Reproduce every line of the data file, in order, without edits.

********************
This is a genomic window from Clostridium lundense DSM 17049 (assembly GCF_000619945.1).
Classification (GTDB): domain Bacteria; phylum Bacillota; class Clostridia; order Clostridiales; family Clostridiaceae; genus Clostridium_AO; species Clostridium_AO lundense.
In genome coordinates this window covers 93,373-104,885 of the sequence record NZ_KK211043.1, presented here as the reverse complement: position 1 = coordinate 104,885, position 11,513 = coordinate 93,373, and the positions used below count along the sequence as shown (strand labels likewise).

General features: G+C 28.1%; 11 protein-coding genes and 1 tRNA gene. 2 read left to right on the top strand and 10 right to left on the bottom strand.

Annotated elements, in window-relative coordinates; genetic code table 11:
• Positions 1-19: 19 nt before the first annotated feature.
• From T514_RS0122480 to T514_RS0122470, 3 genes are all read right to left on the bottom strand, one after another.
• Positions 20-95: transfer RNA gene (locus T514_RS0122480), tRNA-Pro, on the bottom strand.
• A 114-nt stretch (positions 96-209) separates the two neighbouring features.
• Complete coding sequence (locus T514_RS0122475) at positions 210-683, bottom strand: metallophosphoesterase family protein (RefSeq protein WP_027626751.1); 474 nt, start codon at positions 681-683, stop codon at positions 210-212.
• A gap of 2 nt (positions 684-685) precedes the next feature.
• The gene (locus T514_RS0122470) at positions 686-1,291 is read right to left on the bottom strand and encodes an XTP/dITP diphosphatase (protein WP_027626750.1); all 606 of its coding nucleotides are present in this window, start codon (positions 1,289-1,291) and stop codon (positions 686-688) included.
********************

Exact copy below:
This is a genomic window from Clostridium lundense DSM 17049 (assembly GCF_000619945.1).
Classification (GTDB): domain Bacteria; phylum Bacillota; class Clostridia; order Clostridiales; family Clostridiaceae; genus Clostridium_AO; species Clostridium_AO lundense.
In genome coordinates this window covers 93,373-104,885 of the sequence record NZ_KK211043.1, presented here as the reverse complement: position 1 = coordinate 104,885, position 11,513 = coordinate 93,373, and the positions used below count along the sequence as shown (strand labels likewise).

General features: G+C 28.1%; 11 protein-coding genes and 1 tRNA gene. 2 read left to right on the top strand and 10 right to left on the bottom strand.

Annotated elements, in window-relative coordinates; genetic code table 11:
• Positions 1-19: 19 nt before the first annotated feature.
• From T514_RS0122480 to T514_RS0122470, 3 genes are all read right to left on the bottom strand, one after another.
• Positions 20-95: transfer RNA gene (locus T514_RS0122480), tRNA-Pro, on the bottom strand.
• A 114-nt stretch (positions 96-209) separates the two neighbouring features.
• Complete coding sequence (locus T514_RS0122475) at positions 210-683, bottom strand: metallophosphoesterase family protein (RefSeq protein WP_027626751.1); 474 nt, start codon at positions 681-683, stop codon at positions 210-212.
• A gap of 2 nt (positions 684-685) precedes the next feature.
• The gene (locus T514_RS0122470) at positions 686-1,291 is read right to left on the bottom strand and encodes an XTP/dITP diphosphatase (protein WP_027626750.1); all 606 of its coding nucleotides are present in this window, start codon (positions 1,289-1,291) and stop codon (positions 686-688) included.